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Nat Cell Biol. 2004 Aug;6(8):731-40. Epub 2004 Jul 4.

SMYD3 encodes a histone methyltransferase involved in the proliferation of cancer cells.

Author information

1
Laboratory of Molecular Medicine, Human Genome Center, Institute of Medical Science, The University of Tokyo, 4-6-1 Shirokanedai, Minato-ku, Tokyo 108-8639, Japan.

Abstract

Colorectal and hepatocellular carcinomas are some of the leading causes of cancer deaths worldwide, but the mechanisms that underly these malignancies are not fully understood. Here we report the identification of SMYD3, a gene that is over-expressed in the majority of colorectal carcinomas and hepatocellular carcinomas. Introduction of SMYD3 into NIH3T3 cells enhanced cell growth, whereas genetic knockdown with small-interfering RNAs (siRNAs) in cancer cells resulted in significant growth suppression. SMYD3 formed a complex with RNA polymerase II through an interaction with the RNA helicase HELZ and transactivated a set of genes that included oncogenes, homeobox genes and genes associated with cell-cycle regulation. SMYD3 bound to a motif, 5'-CCCTCC-3', present in the promoter region of downstream genes such as Nkx2.8. The SET domain of SMYD3 showed histone H3-lysine 4 (H3-K4)-specific methyltransferase activity, which was enhanced in the presence of the heat-shock protein HSP90A. Our findings suggest that SMYD3 has histone methyltransferase activity and plays an important role in transcriptional regulation as a member of an RNA polymerase complex. Furthermore, activation of SMYD3 may be a key factor in human carcinogenesis.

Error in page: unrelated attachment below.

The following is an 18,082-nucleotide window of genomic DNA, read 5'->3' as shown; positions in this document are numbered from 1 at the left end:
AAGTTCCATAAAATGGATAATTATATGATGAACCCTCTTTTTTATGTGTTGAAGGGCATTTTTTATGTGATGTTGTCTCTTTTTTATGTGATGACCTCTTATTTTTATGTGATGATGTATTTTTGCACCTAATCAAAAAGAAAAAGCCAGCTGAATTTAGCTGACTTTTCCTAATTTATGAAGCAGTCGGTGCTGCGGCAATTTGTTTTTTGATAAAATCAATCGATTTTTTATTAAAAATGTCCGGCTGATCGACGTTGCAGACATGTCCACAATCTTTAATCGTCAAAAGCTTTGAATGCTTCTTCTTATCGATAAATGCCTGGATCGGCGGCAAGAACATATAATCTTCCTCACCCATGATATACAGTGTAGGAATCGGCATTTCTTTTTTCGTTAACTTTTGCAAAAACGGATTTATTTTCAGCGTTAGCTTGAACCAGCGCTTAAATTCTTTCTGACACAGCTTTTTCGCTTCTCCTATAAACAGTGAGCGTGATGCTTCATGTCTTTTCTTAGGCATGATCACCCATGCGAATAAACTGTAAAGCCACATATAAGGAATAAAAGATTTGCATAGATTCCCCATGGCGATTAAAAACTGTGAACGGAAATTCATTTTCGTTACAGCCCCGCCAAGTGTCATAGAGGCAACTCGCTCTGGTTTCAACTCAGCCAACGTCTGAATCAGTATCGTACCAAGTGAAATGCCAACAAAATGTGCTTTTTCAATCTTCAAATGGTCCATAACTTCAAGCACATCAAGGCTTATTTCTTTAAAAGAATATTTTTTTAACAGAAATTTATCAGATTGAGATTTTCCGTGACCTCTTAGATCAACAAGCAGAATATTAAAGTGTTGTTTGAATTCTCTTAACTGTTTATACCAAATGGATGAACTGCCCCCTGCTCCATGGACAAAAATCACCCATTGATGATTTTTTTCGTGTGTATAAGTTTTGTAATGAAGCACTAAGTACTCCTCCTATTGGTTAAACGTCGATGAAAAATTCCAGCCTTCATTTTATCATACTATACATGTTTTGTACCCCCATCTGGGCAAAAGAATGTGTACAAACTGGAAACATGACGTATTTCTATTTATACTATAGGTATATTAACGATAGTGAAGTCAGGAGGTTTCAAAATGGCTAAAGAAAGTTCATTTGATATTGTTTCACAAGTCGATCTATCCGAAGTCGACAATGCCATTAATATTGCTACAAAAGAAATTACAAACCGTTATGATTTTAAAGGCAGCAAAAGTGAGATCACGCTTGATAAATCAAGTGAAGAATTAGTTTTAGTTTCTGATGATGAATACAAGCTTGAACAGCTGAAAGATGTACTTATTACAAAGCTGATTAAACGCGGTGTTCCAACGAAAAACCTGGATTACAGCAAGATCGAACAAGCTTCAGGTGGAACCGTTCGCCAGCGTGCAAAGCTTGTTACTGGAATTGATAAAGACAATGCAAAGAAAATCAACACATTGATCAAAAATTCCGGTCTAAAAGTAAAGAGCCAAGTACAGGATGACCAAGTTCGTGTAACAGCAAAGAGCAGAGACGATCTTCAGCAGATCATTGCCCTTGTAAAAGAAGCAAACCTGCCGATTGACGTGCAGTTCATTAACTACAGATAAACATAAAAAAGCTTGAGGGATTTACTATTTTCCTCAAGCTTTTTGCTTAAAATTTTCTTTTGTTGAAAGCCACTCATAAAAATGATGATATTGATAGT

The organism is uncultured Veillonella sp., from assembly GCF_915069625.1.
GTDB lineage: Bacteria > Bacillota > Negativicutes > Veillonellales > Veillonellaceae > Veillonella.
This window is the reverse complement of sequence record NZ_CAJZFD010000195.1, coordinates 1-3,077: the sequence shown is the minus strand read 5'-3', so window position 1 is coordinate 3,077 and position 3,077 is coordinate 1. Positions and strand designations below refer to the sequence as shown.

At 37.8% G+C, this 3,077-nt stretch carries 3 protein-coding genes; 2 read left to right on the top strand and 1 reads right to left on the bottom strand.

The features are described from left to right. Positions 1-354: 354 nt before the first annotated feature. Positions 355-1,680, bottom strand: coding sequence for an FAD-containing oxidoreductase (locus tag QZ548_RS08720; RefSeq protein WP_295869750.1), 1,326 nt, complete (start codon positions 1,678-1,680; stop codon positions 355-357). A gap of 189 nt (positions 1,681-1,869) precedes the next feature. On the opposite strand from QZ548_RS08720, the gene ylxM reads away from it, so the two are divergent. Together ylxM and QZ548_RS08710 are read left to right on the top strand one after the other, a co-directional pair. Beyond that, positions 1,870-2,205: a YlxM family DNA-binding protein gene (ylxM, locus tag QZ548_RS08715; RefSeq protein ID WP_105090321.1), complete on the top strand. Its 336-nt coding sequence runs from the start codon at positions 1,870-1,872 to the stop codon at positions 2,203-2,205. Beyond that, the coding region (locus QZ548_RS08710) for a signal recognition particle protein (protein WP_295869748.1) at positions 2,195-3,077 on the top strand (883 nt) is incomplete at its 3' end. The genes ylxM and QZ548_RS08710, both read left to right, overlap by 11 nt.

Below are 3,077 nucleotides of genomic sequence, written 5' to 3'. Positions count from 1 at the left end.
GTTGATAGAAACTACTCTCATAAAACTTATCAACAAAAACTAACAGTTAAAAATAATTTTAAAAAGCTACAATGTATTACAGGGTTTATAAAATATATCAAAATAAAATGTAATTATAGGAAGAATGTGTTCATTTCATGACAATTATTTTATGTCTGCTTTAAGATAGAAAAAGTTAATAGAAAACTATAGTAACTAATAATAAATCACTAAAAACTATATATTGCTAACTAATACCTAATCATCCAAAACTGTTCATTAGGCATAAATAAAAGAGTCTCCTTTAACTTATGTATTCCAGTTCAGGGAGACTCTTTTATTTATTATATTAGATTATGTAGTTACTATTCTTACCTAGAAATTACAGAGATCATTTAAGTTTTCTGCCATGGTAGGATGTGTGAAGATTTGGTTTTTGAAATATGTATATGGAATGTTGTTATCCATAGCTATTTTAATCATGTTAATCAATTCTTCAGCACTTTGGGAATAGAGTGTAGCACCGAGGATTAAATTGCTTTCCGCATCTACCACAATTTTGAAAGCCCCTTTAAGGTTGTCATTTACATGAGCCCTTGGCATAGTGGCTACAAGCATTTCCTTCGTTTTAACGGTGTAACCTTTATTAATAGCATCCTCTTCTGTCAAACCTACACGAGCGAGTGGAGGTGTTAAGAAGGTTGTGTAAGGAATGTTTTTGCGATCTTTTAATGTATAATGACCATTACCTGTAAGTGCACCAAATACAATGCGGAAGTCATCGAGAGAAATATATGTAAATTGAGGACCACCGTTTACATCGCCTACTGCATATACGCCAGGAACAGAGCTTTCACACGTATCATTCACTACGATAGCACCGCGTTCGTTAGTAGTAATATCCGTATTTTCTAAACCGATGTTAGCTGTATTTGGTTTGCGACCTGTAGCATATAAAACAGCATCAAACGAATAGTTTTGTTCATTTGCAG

PMID:
15235609
DOI:
10.1038/ncb1151
[Indexed for MEDLINE]
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